The Monday before Thanksgiving is the traditional date that Anchor Brewery used to release their Christmas Ale (a.k.a. Our Special Ale), undoubtedly the first annual holiday beer in the silver age of brewing. For the last few years, it’s been released earlier, usually the first week of November. Last year I lamented that loss of seasonality and I continue to celebrate what I call Anchor Christmas Ale Day on that Monday before Thanksgiving. This year is the 35th annual release of the beer, which except for the first few years has been a different recipe every year.
For the past few years, Anchor’s Christmas Ale has been fairly similar each year, unlike the roller coast years of the mid-1990s, which, I confess, I remember with a special fondness. (Plus I also have several magnums of each year stretching back a decade and 12 oz. bottles a little farther.) I had an opportunity to try some last weekend and it’s about how I remember it last year, still tasting quite good and will undoubtedly be the beer I enjoy with my Thanksgiving dinner.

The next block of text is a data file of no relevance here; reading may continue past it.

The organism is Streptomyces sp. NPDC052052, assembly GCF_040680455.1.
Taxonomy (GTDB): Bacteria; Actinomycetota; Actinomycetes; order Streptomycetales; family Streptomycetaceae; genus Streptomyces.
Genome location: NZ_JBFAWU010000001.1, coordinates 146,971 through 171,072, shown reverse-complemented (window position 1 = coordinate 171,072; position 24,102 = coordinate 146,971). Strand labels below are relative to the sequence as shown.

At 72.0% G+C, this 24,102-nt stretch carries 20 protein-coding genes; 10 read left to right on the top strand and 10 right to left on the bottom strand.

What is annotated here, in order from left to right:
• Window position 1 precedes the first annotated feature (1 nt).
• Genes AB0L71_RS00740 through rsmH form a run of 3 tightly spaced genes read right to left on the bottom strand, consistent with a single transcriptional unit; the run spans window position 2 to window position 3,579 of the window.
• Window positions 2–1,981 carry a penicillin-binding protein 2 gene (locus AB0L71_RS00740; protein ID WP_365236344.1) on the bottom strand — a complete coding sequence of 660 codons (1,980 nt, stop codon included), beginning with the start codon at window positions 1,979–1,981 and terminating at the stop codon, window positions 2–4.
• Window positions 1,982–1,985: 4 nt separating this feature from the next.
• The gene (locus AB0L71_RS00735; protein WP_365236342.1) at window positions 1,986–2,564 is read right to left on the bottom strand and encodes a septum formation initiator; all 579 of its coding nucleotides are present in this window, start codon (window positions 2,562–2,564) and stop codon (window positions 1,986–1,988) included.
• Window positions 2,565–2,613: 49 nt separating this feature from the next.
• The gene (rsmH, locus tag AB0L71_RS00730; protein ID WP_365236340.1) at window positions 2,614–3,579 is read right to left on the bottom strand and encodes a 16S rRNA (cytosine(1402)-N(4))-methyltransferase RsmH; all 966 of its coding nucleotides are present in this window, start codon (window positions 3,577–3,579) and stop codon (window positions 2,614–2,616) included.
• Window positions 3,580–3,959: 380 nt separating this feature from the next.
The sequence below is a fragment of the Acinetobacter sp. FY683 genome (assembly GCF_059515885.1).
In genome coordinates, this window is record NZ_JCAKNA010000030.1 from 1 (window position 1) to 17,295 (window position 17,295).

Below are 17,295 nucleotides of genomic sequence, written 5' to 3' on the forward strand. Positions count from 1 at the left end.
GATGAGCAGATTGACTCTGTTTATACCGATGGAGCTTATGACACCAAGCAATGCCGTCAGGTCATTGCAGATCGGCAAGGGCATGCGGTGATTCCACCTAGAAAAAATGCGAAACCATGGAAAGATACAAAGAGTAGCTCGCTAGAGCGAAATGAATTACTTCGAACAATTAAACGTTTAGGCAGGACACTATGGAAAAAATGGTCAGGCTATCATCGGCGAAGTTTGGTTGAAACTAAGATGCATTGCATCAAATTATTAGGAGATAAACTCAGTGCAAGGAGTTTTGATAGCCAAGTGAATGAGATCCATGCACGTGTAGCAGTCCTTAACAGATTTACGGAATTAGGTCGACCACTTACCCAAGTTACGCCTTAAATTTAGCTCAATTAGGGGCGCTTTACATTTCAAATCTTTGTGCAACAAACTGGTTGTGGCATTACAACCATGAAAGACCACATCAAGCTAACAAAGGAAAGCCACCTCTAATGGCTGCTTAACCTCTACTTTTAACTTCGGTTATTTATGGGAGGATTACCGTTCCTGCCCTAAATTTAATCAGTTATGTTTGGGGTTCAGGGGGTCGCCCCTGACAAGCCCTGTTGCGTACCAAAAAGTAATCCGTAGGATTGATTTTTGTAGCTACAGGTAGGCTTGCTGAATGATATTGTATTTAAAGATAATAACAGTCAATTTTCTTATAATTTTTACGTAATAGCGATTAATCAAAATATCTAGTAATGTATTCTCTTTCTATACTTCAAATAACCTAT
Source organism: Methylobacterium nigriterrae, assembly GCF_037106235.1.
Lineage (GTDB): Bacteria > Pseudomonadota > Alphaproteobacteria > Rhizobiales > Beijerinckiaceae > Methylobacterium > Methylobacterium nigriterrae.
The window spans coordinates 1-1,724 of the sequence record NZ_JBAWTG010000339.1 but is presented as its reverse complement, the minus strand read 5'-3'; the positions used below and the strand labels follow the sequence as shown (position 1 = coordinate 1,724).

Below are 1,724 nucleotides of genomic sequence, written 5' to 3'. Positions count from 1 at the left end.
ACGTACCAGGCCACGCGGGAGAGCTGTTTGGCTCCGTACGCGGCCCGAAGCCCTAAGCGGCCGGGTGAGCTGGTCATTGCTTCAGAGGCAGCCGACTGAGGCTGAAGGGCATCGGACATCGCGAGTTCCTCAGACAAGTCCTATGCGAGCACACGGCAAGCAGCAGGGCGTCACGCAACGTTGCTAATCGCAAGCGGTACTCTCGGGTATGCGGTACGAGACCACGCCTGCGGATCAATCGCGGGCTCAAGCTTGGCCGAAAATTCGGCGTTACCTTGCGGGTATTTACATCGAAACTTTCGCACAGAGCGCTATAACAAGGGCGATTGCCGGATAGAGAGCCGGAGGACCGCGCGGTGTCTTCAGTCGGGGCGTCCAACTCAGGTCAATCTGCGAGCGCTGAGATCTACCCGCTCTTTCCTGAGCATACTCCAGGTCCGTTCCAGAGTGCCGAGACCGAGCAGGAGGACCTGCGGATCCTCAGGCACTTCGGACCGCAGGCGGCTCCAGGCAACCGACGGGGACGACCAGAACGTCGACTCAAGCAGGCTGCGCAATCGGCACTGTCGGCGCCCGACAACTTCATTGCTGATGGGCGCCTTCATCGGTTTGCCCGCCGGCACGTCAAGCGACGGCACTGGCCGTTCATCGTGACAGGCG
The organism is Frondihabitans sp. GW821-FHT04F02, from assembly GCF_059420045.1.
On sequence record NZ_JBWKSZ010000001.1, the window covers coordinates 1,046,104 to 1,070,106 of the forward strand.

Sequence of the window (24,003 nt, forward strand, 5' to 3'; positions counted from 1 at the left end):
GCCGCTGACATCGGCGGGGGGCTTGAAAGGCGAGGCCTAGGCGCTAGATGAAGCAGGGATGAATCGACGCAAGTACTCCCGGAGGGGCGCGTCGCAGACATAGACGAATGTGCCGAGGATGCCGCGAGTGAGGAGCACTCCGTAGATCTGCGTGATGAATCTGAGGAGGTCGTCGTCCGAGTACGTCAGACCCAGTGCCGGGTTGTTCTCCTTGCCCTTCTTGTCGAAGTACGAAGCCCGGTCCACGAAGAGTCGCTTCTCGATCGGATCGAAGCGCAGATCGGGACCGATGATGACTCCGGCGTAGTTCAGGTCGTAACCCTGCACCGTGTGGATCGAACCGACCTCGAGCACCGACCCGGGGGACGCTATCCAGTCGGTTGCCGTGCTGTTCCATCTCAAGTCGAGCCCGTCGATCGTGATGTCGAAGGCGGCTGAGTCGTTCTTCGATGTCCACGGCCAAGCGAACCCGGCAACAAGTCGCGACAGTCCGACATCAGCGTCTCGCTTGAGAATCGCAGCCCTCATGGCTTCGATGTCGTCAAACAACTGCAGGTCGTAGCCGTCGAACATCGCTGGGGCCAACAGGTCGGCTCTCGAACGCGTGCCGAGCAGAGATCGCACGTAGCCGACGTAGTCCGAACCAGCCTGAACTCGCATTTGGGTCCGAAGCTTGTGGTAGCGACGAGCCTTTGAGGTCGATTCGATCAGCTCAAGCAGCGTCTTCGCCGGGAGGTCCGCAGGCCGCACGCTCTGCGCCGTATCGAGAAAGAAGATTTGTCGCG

The reason I bring this up today, instead of on Monday, is that the San Francisco Chronicle profiled the 82-year old Jim Stitt, the artist who’s drawn virtually all of Anchor’s beer labels, including 35 different Christmas Ale labels, beginning with Anchor Porter in 1974. (There’s also a photo gallery with more of Stitt’s labels.)
This year’s label features the “iconic Monterey cypress near Stanyan and Fell Streets, where the Panhandle meets Golden Gate Park. Lit up from head to toe shortly after Thanksgiving every year, it’s San Francisco’s unofficial Christmas tree. And this year, it becomes the very first San Francisco native to have its portrait on Anchor Brewing Co.’s Christmas Ale.”
My favorite quote from Stitt is this. “It’s a handmade beer, so the label should be hand-drawn.” Below are all 35 of Stitt’s hand-drawn labels for Anchor Christmas Ale.